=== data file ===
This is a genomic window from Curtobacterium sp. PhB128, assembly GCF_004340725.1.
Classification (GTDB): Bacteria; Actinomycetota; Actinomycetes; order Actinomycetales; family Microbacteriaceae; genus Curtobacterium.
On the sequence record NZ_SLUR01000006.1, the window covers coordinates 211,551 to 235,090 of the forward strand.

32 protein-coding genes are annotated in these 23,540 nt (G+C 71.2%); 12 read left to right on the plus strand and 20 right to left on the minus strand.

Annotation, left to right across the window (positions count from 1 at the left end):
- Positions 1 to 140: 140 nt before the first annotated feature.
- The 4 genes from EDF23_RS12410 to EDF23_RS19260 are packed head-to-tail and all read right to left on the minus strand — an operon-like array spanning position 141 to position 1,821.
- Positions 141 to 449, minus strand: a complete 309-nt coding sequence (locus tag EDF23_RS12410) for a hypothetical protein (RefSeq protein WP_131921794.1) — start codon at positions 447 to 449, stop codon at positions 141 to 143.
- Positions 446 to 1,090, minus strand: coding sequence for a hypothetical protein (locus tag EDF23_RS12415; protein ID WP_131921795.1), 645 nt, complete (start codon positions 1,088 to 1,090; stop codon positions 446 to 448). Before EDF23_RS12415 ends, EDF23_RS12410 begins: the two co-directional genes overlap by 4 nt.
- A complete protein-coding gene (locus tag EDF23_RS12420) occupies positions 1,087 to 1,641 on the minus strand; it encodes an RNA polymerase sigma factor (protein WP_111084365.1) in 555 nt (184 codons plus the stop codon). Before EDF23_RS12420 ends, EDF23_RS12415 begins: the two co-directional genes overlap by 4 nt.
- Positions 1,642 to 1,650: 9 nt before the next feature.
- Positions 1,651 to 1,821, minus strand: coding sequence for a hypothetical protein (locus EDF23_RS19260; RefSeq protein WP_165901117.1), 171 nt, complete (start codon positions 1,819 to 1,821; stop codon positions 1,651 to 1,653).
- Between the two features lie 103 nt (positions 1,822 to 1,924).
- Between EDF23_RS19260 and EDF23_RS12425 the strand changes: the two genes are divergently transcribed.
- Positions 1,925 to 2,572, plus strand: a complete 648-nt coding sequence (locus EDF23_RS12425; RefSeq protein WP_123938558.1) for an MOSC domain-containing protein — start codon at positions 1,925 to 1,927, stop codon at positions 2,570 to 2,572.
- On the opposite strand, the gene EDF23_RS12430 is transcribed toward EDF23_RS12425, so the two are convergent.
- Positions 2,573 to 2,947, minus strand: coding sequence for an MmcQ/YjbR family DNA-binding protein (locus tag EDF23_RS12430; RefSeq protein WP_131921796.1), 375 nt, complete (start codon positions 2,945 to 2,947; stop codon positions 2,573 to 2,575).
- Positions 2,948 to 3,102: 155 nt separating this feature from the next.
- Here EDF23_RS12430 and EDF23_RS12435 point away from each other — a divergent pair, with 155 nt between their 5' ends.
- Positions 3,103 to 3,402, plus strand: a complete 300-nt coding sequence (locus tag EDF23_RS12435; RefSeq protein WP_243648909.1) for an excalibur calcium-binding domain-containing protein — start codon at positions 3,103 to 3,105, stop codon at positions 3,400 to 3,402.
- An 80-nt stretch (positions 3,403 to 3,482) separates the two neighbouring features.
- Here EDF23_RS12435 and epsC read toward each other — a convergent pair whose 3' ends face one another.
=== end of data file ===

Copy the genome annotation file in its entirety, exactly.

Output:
This is a genomic window from Curtobacterium sp. PhB128, assembly GCF_004340725.1.
Classification (GTDB): Bacteria; Actinomycetota; Actinomycetes; order Actinomycetales; family Microbacteriaceae; genus Curtobacterium.
On the sequence record NZ_SLUR01000006.1, the window covers coordinates 211,551 to 235,090 of the forward strand.

32 protein-coding genes are annotated in these 23,540 nt (G+C 71.2%); 12 read left to right on the plus strand and 20 right to left on the minus strand.

Annotation, left to right across the window (positions count from 1 at the left end):
- Positions 1 to 140: 140 nt before the first annotated feature.
- The 4 genes from EDF23_RS12410 to EDF23_RS19260 are packed head-to-tail and all read right to left on the minus strand — an operon-like array spanning position 141 to position 1,821.
- Positions 141 to 449, minus strand: a complete 309-nt coding sequence (locus tag EDF23_RS12410) for a hypothetical protein (RefSeq protein WP_131921794.1) — start codon at positions 447 to 449, stop codon at positions 141 to 143.
- Positions 446 to 1,090, minus strand: coding sequence for a hypothetical protein (locus tag EDF23_RS12415; protein ID WP_131921795.1), 645 nt, complete (start codon positions 1,088 to 1,090; stop codon positions 446 to 448). Before EDF23_RS12415 ends, EDF23_RS12410 begins: the two co-directional genes overlap by 4 nt.
- A complete protein-coding gene (locus tag EDF23_RS12420) occupies positions 1,087 to 1,641 on the minus strand; it encodes an RNA polymerase sigma factor (protein WP_111084365.1) in 555 nt (184 codons plus the stop codon). Before EDF23_RS12420 ends, EDF23_RS12415 begins: the two co-directional genes overlap by 4 nt.
- Positions 1,642 to 1,650: 9 nt before the next feature.
- Positions 1,651 to 1,821, minus strand: coding sequence for a hypothetical protein (locus EDF23_RS19260; RefSeq protein WP_165901117.1), 171 nt, complete (start codon positions 1,819 to 1,821; stop codon positions 1,651 to 1,653).
- Between the two features lie 103 nt (positions 1,822 to 1,924).
- Between EDF23_RS19260 and EDF23_RS12425 the strand changes: the two genes are divergently transcribed.
- Positions 1,925 to 2,572, plus strand: a complete 648-nt coding sequence (locus EDF23_RS12425; RefSeq protein WP_123938558.1) for an MOSC domain-containing protein — start codon at positions 1,925 to 1,927, stop codon at positions 2,570 to 2,572.
- On the opposite strand, the gene EDF23_RS12430 is transcribed toward EDF23_RS12425, so the two are convergent.
- Positions 2,573 to 2,947, minus strand: coding sequence for an MmcQ/YjbR family DNA-binding protein (locus tag EDF23_RS12430; RefSeq protein WP_131921796.1), 375 nt, complete (start codon positions 2,945 to 2,947; stop codon positions 2,573 to 2,575).
- Positions 2,948 to 3,102: 155 nt separating this feature from the next.
- Here EDF23_RS12430 and EDF23_RS12435 point away from each other — a divergent pair, with 155 nt between their 5' ends.
- Positions 3,103 to 3,402, plus strand: a complete 300-nt coding sequence (locus tag EDF23_RS12435; RefSeq protein WP_243648909.1) for an excalibur calcium-binding domain-containing protein — start codon at positions 3,103 to 3,105, stop codon at positions 3,400 to 3,402.
- An 80-nt stretch (positions 3,403 to 3,482) separates the two neighbouring features.
- Here EDF23_RS12435 and epsC read toward each other — a convergent pair whose 3' ends face one another.